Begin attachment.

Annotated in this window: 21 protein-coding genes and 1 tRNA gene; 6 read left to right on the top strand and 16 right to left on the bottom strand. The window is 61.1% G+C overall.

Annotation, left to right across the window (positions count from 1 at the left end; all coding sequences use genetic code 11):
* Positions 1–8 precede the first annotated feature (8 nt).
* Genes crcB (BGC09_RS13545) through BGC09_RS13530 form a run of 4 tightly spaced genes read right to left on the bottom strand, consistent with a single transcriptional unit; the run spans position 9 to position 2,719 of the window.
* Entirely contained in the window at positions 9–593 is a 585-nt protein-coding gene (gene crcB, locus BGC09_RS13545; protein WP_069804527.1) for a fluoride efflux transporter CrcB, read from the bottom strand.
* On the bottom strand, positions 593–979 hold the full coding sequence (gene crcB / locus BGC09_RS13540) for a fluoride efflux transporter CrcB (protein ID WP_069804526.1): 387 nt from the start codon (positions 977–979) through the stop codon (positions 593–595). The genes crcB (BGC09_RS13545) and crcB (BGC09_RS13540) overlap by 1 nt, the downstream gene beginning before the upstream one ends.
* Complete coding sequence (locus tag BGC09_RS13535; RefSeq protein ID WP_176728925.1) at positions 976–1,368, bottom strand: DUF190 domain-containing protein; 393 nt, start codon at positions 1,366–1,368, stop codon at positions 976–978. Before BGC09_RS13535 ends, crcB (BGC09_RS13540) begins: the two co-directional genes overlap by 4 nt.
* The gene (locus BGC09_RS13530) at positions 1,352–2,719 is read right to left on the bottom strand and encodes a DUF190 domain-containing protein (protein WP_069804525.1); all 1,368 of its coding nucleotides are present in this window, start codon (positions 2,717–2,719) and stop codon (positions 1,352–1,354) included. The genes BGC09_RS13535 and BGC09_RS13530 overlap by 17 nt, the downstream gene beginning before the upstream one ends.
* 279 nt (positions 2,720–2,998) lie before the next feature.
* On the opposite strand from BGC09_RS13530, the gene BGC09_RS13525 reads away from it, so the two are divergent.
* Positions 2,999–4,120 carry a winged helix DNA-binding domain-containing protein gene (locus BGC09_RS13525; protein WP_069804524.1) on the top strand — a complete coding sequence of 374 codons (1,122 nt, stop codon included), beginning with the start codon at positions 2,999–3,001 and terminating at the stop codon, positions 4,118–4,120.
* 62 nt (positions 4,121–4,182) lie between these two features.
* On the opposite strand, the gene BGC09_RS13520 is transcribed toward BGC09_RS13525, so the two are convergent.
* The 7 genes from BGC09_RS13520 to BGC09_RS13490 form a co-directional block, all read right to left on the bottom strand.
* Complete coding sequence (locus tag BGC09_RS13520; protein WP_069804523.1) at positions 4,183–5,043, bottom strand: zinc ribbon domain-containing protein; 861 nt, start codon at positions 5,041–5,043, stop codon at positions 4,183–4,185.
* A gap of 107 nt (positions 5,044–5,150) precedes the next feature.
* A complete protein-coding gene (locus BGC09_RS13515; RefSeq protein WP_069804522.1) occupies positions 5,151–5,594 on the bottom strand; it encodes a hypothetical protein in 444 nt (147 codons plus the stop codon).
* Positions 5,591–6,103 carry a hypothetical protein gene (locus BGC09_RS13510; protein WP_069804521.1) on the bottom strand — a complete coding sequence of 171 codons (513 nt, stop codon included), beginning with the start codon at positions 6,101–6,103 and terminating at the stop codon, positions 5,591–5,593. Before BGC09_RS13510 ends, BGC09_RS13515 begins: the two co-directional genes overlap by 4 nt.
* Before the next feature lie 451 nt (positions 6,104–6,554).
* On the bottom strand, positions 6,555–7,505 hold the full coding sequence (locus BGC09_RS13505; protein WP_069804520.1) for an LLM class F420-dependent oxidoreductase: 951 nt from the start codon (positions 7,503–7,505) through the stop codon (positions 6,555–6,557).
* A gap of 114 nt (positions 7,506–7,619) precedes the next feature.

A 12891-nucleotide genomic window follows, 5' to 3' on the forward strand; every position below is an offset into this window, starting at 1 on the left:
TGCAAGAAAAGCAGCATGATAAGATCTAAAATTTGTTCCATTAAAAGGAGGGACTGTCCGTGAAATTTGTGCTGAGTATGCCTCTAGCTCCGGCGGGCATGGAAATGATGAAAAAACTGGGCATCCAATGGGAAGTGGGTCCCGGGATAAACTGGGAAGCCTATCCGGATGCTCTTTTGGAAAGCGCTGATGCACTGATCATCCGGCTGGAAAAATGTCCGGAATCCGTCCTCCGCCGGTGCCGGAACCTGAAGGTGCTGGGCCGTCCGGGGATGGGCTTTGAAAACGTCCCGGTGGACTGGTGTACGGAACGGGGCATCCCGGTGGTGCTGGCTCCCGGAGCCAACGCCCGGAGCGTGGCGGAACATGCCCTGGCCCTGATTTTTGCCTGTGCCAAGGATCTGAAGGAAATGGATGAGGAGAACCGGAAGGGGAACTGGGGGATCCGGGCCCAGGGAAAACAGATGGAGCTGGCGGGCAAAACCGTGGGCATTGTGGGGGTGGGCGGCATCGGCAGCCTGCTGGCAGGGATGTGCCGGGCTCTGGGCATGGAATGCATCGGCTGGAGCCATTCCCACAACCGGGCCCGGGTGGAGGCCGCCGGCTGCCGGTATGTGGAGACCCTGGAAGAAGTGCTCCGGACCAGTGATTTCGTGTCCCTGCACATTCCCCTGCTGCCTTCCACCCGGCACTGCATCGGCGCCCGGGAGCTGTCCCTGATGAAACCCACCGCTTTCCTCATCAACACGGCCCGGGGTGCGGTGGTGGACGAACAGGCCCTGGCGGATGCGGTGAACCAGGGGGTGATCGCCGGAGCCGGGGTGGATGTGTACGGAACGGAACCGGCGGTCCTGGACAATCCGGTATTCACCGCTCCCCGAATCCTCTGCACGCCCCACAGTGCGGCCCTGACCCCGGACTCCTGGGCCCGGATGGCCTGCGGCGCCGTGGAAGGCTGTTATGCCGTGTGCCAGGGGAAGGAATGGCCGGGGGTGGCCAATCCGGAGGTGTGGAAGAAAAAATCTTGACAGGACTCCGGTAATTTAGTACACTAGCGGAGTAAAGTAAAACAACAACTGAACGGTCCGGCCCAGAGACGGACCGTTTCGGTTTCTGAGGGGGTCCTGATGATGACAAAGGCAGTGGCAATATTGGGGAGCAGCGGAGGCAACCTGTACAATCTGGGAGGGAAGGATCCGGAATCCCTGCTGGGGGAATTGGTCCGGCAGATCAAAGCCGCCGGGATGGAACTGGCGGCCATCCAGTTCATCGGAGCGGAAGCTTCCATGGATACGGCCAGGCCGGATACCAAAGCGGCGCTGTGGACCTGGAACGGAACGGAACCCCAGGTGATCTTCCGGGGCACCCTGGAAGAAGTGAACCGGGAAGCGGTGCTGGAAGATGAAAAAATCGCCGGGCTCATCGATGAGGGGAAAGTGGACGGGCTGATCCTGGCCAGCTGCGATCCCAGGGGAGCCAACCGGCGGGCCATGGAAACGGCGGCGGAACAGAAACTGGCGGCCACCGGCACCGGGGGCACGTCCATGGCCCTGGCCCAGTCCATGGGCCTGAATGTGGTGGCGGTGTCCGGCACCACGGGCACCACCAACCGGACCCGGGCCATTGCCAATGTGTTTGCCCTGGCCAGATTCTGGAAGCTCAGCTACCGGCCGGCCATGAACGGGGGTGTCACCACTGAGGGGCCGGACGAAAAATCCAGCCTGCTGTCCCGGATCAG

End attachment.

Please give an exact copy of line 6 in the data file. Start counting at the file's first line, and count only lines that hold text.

* On the bottom strand, positions 593–979 hold the full coding sequence (gene crcB / locus BGC09_RS13540) for a fluoride efflux transporter CrcB (protein ID WP_069804526.1): 387 nt from the start codon (positions 977–979) through the stop codon (positions 593–595). The genes crcB (BGC09_RS13545) and crcB (BGC09_RS13540) overlap by 1 nt, the downstream gene beginning before the upstream one ends.